Technology: A380 Impact Within U.S. Muted at First

As big as the Airbus A380 is, its impact in the U.S. market will be muted for the first few years simply because there won't be a lot of them flying here. In fact, to date no American carriers have even ordered the plane.

The impetus for the A380 really rests with other markets and the real impact will be felt where the plane is configured like a giant bus to carry up to 850 passengers. Which speaks to its purpose: To provide major point-to-point, global, long-haul flight capacity.

Still, the A380 is scheduled to fly into L.A. starting in November, and LAX had to make a host of airport alterations to accommodate the mammoth jet. Among these changes was extending and hardening runways, expanding gates, and modifying departure control systems to handle the flood of passengers boarding from or disembarking into the terminal.

One of the benefits of the A380 is that since more passengers can be carried on one flight, fewer flights are needed to a destination. Therefore, it will open up more gates, and, in turn, invite more competition, which is good for fliers. Also good is that with a greater number of passengers carried per flight, greater efficiencies in fuel consumption result.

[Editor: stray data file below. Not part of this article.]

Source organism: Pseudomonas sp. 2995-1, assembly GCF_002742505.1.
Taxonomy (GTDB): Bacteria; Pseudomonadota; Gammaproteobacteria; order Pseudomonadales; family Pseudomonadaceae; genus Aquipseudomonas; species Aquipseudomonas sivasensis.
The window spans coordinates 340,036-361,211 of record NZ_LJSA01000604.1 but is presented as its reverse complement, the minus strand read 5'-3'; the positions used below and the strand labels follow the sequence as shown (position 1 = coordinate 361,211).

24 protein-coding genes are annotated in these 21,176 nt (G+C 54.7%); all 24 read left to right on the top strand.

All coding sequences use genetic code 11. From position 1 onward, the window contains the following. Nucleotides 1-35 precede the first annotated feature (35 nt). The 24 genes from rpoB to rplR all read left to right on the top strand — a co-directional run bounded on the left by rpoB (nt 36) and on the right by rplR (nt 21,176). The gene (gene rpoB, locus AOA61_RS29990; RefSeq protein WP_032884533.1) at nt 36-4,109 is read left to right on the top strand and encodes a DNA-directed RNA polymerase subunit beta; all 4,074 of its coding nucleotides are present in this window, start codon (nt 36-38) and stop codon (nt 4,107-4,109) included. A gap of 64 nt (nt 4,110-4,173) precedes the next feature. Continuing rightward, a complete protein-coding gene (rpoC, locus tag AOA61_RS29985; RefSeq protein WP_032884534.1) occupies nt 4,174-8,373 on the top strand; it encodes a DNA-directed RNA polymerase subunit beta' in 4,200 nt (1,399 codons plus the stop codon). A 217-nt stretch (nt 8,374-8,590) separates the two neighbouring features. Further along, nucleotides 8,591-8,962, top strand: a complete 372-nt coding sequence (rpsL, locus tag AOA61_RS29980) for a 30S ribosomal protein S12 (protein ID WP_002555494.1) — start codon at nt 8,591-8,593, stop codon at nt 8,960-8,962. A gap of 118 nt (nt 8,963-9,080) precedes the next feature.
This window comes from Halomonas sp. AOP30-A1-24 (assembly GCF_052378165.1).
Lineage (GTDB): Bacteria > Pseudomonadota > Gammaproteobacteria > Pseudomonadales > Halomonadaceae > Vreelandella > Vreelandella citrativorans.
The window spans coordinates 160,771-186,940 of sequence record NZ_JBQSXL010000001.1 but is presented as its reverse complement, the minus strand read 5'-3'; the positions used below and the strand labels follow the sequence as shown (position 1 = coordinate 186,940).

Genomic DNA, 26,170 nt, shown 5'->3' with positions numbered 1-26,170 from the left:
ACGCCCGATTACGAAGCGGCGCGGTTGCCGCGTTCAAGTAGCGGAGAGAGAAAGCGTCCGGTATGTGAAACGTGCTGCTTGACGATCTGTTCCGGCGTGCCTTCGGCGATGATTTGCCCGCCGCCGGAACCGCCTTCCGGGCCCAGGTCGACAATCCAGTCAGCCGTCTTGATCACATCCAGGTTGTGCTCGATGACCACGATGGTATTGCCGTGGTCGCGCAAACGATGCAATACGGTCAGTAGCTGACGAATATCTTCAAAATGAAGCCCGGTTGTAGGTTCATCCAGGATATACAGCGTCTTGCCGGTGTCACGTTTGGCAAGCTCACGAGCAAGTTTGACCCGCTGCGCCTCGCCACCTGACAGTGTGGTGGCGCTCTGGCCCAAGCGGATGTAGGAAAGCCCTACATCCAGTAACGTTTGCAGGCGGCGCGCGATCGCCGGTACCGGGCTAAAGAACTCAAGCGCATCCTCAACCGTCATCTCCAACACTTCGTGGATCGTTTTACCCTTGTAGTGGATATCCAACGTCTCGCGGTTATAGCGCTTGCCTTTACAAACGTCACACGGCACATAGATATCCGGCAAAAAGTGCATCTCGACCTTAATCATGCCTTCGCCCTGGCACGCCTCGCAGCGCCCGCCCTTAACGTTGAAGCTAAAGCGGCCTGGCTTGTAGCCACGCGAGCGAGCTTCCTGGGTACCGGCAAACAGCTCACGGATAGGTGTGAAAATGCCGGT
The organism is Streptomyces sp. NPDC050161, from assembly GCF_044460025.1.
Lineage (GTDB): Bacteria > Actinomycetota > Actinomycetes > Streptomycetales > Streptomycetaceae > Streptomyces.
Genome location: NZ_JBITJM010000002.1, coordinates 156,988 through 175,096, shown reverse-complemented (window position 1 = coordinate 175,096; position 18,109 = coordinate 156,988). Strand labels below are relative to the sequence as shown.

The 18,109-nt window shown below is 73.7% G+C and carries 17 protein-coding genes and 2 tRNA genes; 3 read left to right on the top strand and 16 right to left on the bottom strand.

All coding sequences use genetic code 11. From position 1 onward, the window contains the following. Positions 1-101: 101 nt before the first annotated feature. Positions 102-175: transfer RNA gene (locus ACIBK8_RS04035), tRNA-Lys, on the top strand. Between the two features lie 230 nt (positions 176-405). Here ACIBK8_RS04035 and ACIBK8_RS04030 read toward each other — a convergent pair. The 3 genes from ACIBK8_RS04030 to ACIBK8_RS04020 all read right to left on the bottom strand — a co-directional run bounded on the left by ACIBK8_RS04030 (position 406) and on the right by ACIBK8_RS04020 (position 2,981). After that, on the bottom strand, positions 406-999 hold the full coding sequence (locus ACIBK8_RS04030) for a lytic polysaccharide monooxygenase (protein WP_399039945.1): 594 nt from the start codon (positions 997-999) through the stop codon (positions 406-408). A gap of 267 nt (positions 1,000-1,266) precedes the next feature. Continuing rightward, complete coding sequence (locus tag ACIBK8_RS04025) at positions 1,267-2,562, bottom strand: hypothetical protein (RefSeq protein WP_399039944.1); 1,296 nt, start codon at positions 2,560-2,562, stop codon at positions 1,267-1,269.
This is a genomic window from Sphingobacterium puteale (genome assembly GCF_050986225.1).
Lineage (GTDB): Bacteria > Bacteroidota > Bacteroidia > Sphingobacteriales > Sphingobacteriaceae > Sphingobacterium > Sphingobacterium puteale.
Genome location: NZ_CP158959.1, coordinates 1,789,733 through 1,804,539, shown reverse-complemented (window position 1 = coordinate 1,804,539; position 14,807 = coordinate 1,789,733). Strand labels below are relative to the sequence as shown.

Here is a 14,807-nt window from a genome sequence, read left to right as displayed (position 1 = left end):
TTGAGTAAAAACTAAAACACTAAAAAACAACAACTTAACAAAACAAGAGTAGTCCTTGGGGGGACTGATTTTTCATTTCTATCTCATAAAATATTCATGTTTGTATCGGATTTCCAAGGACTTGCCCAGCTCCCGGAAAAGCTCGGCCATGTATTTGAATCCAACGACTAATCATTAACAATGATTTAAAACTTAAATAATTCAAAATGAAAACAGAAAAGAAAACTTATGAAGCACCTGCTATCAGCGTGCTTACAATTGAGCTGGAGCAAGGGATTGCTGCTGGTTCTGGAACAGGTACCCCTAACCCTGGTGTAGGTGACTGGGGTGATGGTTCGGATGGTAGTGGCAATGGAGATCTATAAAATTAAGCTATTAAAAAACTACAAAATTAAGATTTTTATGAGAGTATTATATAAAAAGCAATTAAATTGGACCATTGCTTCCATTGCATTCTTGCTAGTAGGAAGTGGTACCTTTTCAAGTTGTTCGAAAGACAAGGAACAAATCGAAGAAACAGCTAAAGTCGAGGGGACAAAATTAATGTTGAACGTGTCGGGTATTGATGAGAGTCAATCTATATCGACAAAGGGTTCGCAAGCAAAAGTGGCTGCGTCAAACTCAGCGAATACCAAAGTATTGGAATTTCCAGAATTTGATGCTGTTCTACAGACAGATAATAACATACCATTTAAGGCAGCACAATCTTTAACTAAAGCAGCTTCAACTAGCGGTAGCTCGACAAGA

On the other hand, consolidating seat capacity into one big plane also consolidates the schedule, meaning fewer schedule options for fliers.

Qantas is doing the first flight into LAX, and one factor that will smooth introduction of the new plane into a new market is that Qantas will be using the most-advanced departure control system technology. This new-generation technology will enable the airline to streamline its operations, including easing seat-swapping, expediting boarding, and more easily reaccommodating passengers if flight schedules are disrupted.

So, the story of the A380 isn't just the technology that made it possible, but the technology that the airport and the airline have to adopt to take full advantage of everything the A380 has to offer.

The immediate impact may be limited, but as more A380s take to the air, you will begin to see a demonstrable improvement in efficiency and customer service across airlines and at airports that are flying the super-jumbo.

 

Airline Futurist • Miami • www.us.amadeus.com

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2 Comments

  • Prashant Kumar

    Not sure about the impacts, but Emirates already has scheduled A380 flights to JFK.

  • Rachel King

    It seems like it makes perfect sense with fuel conservation and fewer flights, but I still wonder in this economy, how soon will we see airlines purchasing brand new planes?